Security Tips for Safe Computing
The following tips are periodically updated to reflect changing security issues. This is meant as a baseline for safe computing and there are many other things you should consider to make your computing environment as safe as possible.
Last Updated September 23, 2004 by Lee Lasson email@example.com
1) Anti-Virus Software
I recommend Norton Anti-Virus 2005 (NAV) or Symantec Anti-Virus Small Business Edition. Keep your virus definitions up to date. Virus definitions are updated weekly so your virus definition should not be older than one week.
Note the Virus Definitions are dated 9/22/2004 and today's date is 9/23/04. My definitions are within a week so they are probably up-to-date. You can always press the LiveUpdate button if you are feeling especially paranoid to make sure you have the very latest definitions!
After you update your virus definitions you should run a Full System Scan.
2) YOU MUST DO WINDOWS CRITICAL UPDATES!
Excuse me for shouting but I want you to know that you absolutely must do your Windows Critical Updates and Service Packs. If you don't know what I'm talking about, then I'm especially talking to you.
In Internet Explorer under the Tools menu, click Windows Update.
If you choose Custom Install you'll see your choices:
If you choose the Express Install you are doing it!
Installing Service Pack 2 can take awhile!
It will require a reboot when complete.
Choose the Update scenario that is right for you.
After you install SP2 you have a new item in your control panel. The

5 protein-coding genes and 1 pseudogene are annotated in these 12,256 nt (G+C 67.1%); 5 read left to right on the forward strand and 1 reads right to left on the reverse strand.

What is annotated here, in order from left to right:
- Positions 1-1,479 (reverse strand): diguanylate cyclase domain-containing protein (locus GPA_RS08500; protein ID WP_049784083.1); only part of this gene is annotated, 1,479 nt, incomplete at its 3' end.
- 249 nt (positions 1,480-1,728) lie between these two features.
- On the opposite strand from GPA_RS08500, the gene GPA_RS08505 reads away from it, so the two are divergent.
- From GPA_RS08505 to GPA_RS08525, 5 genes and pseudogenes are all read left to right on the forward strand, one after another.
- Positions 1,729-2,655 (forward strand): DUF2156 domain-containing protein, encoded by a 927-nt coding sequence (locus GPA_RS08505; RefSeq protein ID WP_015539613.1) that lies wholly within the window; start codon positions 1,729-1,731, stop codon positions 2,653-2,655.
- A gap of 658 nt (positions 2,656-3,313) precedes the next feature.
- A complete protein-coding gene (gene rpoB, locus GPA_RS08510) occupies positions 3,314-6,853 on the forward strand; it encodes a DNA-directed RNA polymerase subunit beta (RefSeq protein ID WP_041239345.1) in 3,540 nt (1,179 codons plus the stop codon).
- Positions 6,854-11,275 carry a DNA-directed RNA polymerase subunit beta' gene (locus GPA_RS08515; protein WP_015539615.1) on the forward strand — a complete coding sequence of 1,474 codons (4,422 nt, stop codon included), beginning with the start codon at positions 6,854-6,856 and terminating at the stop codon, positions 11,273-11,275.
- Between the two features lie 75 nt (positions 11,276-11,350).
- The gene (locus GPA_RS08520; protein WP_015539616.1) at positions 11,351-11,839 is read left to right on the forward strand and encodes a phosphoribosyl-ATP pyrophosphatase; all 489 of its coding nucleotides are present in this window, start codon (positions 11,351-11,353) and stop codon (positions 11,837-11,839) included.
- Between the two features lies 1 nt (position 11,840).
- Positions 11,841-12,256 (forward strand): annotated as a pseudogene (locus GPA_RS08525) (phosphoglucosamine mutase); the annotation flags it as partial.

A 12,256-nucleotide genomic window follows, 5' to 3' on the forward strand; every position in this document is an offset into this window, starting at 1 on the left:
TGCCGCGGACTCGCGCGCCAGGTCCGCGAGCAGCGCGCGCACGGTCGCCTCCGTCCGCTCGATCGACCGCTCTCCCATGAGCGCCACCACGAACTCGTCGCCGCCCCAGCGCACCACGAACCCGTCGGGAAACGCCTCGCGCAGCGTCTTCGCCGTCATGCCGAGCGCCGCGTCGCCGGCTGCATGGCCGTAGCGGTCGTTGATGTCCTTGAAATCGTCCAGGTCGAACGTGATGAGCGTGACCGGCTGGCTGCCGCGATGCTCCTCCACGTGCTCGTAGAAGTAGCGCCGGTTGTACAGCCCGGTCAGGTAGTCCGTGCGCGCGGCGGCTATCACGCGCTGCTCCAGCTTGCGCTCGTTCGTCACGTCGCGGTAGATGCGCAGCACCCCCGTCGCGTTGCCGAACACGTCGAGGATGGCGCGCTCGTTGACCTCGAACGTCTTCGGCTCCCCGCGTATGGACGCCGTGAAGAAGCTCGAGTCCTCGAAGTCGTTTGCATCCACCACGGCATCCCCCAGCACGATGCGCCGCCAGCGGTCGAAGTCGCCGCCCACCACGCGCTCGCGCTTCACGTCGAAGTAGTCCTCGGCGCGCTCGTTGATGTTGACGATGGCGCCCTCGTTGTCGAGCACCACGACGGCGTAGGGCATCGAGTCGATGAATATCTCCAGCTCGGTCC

3) Get a Firewall
A hardware firewall is important and a must have if you are on broadband like cable or DSL. For a hardware firewall, I recommend a Linksys http://www.linksys.com. If you are on a modem your only choice is a software firewall. I recommend ZoneAlarm. You can download and use it free of charge for non-commercial use at:
You'll need to wade through all the sales pitches to find the free version, but it is there. Download and Install it. You should do the short tutorial so you know how it works. Remember anything that you give permission to access the Internet or to act as a server may possibly open a hole in your security. Take your time, follow the advice of ZoneAlarm help and when in doubt, just say no.
I recommend using both a hardware firewall to block what is trying to get in and a software firewall to alert you to what is trying to go out. The software firewall is great on a laptop where you might be connecting to networks that are not trusted like Wi-Fi hotspots or when you dial-up by modem on the road.
I recommend Windows XP Service Pack 2 with Windows XP SP2 Firewall which is found in the new Security Center
Click in the Windows Firewall icon at the bottom of the Security Center to set Exceptions.
4) Download Spybot Search and Destroy
I highly recommend that you download and use Spybot's Search & Destroy program to find spyware that me be robbing you of your computer's performance and privacy.
5) Backup Your System
Copy all your important files to other media like burn a CD with your 'My Documents' and your 'My Pictures'.
Do a Full System Backup to an External Hard Drive using the built-in Windows Backup program. It backs up your System State (Registry and system files)
Start All Programs -> Accessories -> System Tools -> Backup
Please check all your important programs to see if there are security issues and update appropriately. A good example are the Office Updates for Microsoft Office. There is a link from Windows Update to 'Office Update' or you can go to:
Be advised you may need your original installation disk and product key code to install the Office Service Patches.
Estes Park Internet Computer Users Group
Windows XP Service Pack 2 - Microsoft's home page for SP2
Troubleshooting Windows Firewall settings in Windows XP Service Pack 2
Some programs seem to stop working after you install Windows XP Service Pack
Programs that are known to experience a loss of functionality when they run
on a Windows XP Service Pack 2-based computer
Security at Home site on Microsoft.com